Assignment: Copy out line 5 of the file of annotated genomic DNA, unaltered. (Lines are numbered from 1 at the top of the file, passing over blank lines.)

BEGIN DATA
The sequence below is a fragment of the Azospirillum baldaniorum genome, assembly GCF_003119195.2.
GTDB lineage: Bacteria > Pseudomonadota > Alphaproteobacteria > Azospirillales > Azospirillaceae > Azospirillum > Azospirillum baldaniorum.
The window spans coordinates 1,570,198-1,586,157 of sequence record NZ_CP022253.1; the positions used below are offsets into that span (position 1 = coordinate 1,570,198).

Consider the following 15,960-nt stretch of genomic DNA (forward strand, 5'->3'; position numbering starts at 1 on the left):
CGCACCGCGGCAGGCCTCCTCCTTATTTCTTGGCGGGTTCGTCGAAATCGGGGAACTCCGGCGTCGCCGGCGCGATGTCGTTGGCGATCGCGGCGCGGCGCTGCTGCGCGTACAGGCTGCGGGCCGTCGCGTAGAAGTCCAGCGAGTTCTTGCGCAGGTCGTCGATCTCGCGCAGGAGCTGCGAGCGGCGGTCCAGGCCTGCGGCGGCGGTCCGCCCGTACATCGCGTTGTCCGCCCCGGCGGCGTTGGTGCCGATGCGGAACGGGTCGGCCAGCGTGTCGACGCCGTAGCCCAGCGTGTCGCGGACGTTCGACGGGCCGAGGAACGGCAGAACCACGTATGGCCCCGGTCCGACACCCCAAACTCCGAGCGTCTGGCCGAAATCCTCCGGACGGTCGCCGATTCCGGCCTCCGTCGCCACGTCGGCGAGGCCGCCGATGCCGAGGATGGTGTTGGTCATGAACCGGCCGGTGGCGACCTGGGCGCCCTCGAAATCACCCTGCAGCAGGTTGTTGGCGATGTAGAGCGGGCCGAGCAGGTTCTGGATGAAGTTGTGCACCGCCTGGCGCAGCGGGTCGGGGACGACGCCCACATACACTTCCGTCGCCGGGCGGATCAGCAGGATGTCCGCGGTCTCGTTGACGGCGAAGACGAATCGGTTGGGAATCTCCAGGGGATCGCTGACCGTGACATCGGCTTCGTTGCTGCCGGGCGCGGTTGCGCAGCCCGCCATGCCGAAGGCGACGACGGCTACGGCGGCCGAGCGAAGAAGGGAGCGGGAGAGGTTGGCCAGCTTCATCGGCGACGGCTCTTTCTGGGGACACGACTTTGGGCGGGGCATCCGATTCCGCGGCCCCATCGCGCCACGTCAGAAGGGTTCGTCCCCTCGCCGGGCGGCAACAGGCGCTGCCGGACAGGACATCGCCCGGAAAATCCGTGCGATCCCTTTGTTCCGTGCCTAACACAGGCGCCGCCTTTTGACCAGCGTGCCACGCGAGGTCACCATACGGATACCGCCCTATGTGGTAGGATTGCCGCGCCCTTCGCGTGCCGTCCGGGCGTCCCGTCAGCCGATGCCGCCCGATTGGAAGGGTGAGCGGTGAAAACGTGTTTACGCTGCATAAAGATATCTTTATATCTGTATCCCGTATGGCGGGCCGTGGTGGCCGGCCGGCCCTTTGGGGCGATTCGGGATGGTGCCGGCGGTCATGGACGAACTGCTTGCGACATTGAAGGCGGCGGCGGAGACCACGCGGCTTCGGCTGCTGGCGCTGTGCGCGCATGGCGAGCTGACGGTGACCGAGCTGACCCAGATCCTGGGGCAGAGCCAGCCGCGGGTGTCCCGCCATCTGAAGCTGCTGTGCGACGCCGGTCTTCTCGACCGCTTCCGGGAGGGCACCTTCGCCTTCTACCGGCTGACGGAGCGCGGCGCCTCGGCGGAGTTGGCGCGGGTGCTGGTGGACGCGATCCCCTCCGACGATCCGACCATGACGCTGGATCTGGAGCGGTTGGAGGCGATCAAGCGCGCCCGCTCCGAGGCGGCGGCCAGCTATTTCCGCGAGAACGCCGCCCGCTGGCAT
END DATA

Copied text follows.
CGCACCGCGGCAGGCCTCCTCCTTATTTCTTGGCGGGTTCGTCGAAATCGGGGAACTCCGGCGTCGCCGGCGCGATGTCGTTGGCGATCGCGGCGCGGCGCTGCTGCGCGTACAGGCTGCGGGCCGTCGCGTAGAAGTCCAGCGAGTTCTTGCGCAGGTCGTCGATCTCGCGCAGGAGCTGCGAGCGGCGGTCCAGGCCTGCGGCGGCGGTCCGCCCGTACATCGCGTTGTCCGCCCCGGCGGCGTTGGTGCCGATGCGGAACGGGTCGGCCAGCGTGTCGACGCCGTAGCCCAGCGTGTCGCGGACGTTCGACGGGCCGAGGAACGGCAGAACCACGTATGGCCCCGGTCCGACACCCCAAACTCCGAGCGTCTGGCCGAAATCCTCCGGACGGTCGCCGATTCCGGCCTCCGTCGCCACGTCGGCGAGGCCGCCGATGCCGAGGATGGTGTTGGTCATGAACCGGCCGGTGGCGACCTGGGCGCCCTCGAAATCACCCTGCAGCAGGTTGTTGGCGATGTAGAGCGGGCCGAGCAGGTTCTGGATGAAGTTGTGCACCGCCTGGCGCAGCGGGTCGGGGACGACGCCCACATACACTTCCGTCGCCGGGCGGATCAGCAGGATGTCCGCGGTCTCGTTGACGGCGAAGACGAATCGGTTGGGAATCTCCAGGGGATCGCTGACCGTGACATCGGCTTCGTTGCTGCCGGGCGCGGTTGCGCAGCCCGCCATGCCGAAGGCGACGACGGCTACGGCGGCCGAGCGAAGAAGGGAGCGGGAGAGGTTGGCCAGCTTCATCGGCGACGGCTCTTTCTGGGGACACGACTTTGGGCGGGGCATCCGATTCCGCGGCCCCATCGCGCCACGTCAGAAGGGTTCGTCCCCTCGCCGGGCGGCAACAGGCGCTGCCGGACAGGACATCGCCCGGAAAATCCGTGCGATCCCTTTGTTCCGTGCCTAACACAGGCGCCGCCTTTTGACCAGCGTGCCACGCGAGGTCACCATACGGATACCGCCCTATGTGGTAGGATTGCCGCGCCCTTCGCGTGCCGTCCGGGCGTCCCGTCAGCCGATGCCGCCCGATTGGAAGGGTGAGCGGTGAAAACGTGTTTACGCTGCATAAAGATATCTTTATATCTGTATCCCGTATGGCGGGCCGTGGTGGCCGGCCGGCCCTTTGGGGCGATTCGGGATGGTGCCGGCGGTCATGGACGAACTGCTTGCGACATTGAAGGCGGCGGCGGAGACCACGCGGCTTCGGCTGCTGGCGCTGTGCGCGCATGGCGAGCTGACGGTGACCGAGCTGACCCAGATCCTGGGGCAGAGCCAGCCGCGGGTGTCCCGCCATCTGAAGCTGCTGTGCGACGCCGGTCTTCTCGACCGCTTCCGGGAGGGCACCTTCGCCTTCTACCGGCTGACGGAGCGCGGCGCCTCGGCGGAGTTGGCGCGGGTGCTGGTGGACGCGATCCCCTCCGACGATCCGACCATGACGCTGGATCTGGAGCGGTTGGAGGCGATCAAGCGCGCCCGCTCCGAGGCGGCGGCCAGCTATTTCCGCGAGAACGCCGCCCGCTGGCAT